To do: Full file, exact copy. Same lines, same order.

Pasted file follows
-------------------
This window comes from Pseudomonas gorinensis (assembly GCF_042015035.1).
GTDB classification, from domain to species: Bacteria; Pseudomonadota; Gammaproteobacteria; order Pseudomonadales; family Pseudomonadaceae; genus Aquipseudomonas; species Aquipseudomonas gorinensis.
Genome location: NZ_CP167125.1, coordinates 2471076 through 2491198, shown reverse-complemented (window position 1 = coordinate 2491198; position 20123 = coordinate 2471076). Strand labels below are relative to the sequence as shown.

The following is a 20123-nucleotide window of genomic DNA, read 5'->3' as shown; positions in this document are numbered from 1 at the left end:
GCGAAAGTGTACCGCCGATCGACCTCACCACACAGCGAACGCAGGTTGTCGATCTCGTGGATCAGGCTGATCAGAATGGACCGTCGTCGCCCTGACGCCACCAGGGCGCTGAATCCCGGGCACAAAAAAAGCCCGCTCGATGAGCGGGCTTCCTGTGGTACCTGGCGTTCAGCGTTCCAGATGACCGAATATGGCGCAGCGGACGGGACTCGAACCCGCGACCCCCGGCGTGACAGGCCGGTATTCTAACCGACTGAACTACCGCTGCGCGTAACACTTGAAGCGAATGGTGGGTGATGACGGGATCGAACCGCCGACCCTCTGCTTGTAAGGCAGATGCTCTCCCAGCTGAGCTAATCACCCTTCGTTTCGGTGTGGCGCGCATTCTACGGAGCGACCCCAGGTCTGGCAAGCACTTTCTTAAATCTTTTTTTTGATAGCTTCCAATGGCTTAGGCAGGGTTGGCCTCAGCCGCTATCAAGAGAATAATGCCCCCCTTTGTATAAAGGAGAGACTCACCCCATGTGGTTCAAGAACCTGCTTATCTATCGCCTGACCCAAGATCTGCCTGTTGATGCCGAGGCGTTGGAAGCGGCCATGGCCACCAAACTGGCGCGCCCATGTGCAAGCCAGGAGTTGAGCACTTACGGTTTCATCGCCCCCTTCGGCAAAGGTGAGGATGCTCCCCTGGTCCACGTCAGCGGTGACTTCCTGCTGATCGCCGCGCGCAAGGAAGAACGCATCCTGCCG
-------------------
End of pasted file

This window comes from Pseudomonas gorinensis (assembly GCF_042015035.1).
GTDB classification, from domain to species: Bacteria; Pseudomonadota; Gammaproteobacteria; order Pseudomonadales; family Pseudomonadaceae; genus Aquipseudomonas; species Aquipseudomonas gorinensis.
Genome location: NZ_CP167125.1, coordinates 2471076 through 2491198, shown reverse-complemented (window position 1 = coordinate 2491198; position 20123 = coordinate 2471076). Strand labels below are relative to the sequence as shown.

The following is a 20123-nucleotide window of genomic DNA, read 5'->3' as shown; positions in this document are numbered from 1 at the left end:
GCGAAAGTGTACCGCCGATCGACCTCACCACACAGCGAACGCAGGTTGTCGATCTCGTGGATCAGGCTGATCAGAATGGACCGTCGTCGCCCTGACGCCACCAGGGCGCTGAATCCCGGGCACAAAAAAAGCCCGCTCGATGAGCGGGCTTCCTGTGGTACCTGGCGTTCAGCGTTCCAGATGACCGAATATGGCGCAGCGGACGGGACTCGAACCCGCGACCCCCGGCGTGACAGGCCGGTATTCTAACCGACTGAACTACCGCTGCGCGTAACACTTGAAGCGAATGGTGGGTGATGACGGGATCGAACCGCCGACCCTCTGCTTGTAAGGCAGATGCTCTCCCAGCTGAGCTAATCACCCTTCGTTTCGGTGTGGCGCGCATTCTACGGAGCGACCCCAGGTCTGGCAAGCACTTTCTTAAATCTTTTTTTTGATAGCTTCCAATGGCTTAGGCAGGGTTGGCCTCAGCCGCTATCAAGAGAATAATGCCCCCCTTTGTATAAAGGAGAGACTCACCCCATGTGGTTCAAGAACCTGCTTATCTATCGCCTGACCCAAGATCTGCCTGTTGATGCCGAGGCGTTGGAAGCGGCCATGGCCACCAAACTGGCGCGCCCATGTGCAAGCCAGGAGTTGAGCACTTACGGTTTCATCGCCCCCTTCGGCAAAGGTGAGGATGCTCCCCTGGTCCACGTCAGCGGTGACTTCCTGCTGATCGCCGCGCGCAAGGAAGAACGCATCCTGCCG